Absorb as much of it as you can and realize that when you are playing you are making a connection from your mind (ideas) to your fingers. The musical ideas come first--the fingers react to that. Ear training is essential.
It's not automatic--we have to develop vocabulary and musical thinking as well as our ears, and then transfer it into physical technique.

As you are doing this, you can also spend some time trying to digest some basic music theory, particularly scales and simple harmony.

Don't put too much pressure on yourself.
 

coolhand78

Member
Messages
3,575
One of the things you might want to try to do is to listen to others whose playing you really like and pinpoint the qualities that make their playing so good--the phrasing, the touch, the note choices, etc.

As you are doing this, you can also spend some time trying to digest some basic music theory, particularly scales and simple harmony.
not that Larry Carlton is my favorite guitar player, that title belongs to Clapton, but I do love his touch and musicality, the other one that I hold in very high regard is Robben Ford, his command of the instrument is truly remarkable... i've listened intently to these guys even learned solo from tab but i'm just not connecting the dots when it comes time to play over chords be it I IV V or other basic chord progressions.

I know the scales and chord theory and so forth but harmony is not something that i know much about so i'll have to delve in that a little more... any advice on where to start with this? Melody as well...?

You don't need to go back to the beginning...you can go back to _basics_ if you want to work out a rough patch technique wise.

Is it physical technique (i.e. you don't have fluidity in your playing) or is it creativity that you're having frustration with? Physical technique can be worked out through exercises. Like others have said, everyone goes through places where you hit a rut... maybe your ear needs to be inspired to take you in a new direction musically?

Maybe you need to expand your music collection and find some songs that are different from your current rotation...whether melodically, harmonically or rhythmically. This should re-inspire your ear enough to take you in a new direction....
there's absolutely no doubt that my inspiration levels have been low lately, i've not heard any new music that's inspired me for a while, so i've gone "back to basics" with my practicing... and focusing on technique hence pulling out the metronome and trying to improve timing, touch and picking technique...

thanks for the replies guys i appreciate it.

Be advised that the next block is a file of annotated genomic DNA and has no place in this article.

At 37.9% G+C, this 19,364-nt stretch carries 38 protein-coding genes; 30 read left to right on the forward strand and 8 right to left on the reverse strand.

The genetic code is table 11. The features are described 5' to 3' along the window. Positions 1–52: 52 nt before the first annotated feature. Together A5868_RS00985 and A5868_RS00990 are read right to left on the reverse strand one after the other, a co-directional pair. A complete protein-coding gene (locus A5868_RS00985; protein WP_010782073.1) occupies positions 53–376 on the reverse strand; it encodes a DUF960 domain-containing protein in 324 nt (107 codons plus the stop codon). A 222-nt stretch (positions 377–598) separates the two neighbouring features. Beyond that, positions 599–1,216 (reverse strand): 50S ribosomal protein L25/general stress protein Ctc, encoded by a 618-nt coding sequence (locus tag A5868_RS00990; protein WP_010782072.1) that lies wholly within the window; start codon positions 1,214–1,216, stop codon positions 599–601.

dewey decibel

Member
Messages
10,852
i've listened intently to these guys even learned solo from tab but i'm just not connecting the dots when it comes time to play over chords be it I IV V or other basic chord progressions.

I know the scales and chord theory and so forth but harmony is not something that i know much about so i'll have to delve in that a little more... any advice on where to start with this? Melody as well...?

Yeah, first off understand that it's not about scales, it's not about theory, it's about vocabulary. There's lots of tunes that have a I IV V progression, are you going to treat them all the same way? Are you going to play the same thing over Twist and Shout as would over The Tide is High as you would over Blitzkrieg Bop? And all of that is going to be much different then how you treat an old school sounding gutbucket blues, yet it's all the same changes. They're different genres and require a different vocabulary.

So the next question is; how do I get that vocabulary? The answer is by listening, transcribing, and playing. The theory is there to help you organize these things as you learn them.

So there's no need to start from scratch, there's no right way to learn. At the same time, yes a good teacher can help you assess where you're at and what you need to fill in. But the vocabulary, learning musical ideas and putting them into your bag (what I call the heavy lifting), that's up to you. A teacher can point you in the right direction, maybe give some insight, but what you do with it is up to you.
 

Clifford-D

Senior Member
Messages
17,045
Do I go back to the beginning? All the time, so that would mean the past is with me in the present, which means there is no past, only now.

At least that's what I thought yesterday
 

EvilHomer

Member
Messages
63
I'm sort of in the process of re-shooling myself right now, so yeah! I started out years ago as self taught, then went to music school, followed by lots of playing but little practice, followed by a couple of barren years with little playing and zero practice. So recently I started playing more actively again and realized how much I'd forgotten and how badly in shape I was, quite humbling/embarrassing. So for the last 5-6 weeks I've been woodshedding away: metronome, caged-system revisited, modese, technique excercices in front of the telly, ear training, the works. 3-5 hours per day and my goodness practice is fun again once you get over that first threshold where everything feels like crap! So I'd definately recommend it, it's very well worth the effort getting the fundamentals down (again, for some folks) so you can play with more confidence. We're all different, but for me just focusing on just one thing gets really boring real fast, so my suggestion would be to find 2-3 areas to focus on. Technique/timing/theory as an example, and mix it up a bit once your mind gets bored and starts drifting away.
 

Jeremy_Green

Member
Messages
1,159
How much time do you work on ear training? Or transcribing? Should be LOTS and for most people it is definitely not. I would say a better way of "starting over" wouldn't be with books... it would be with my album collection.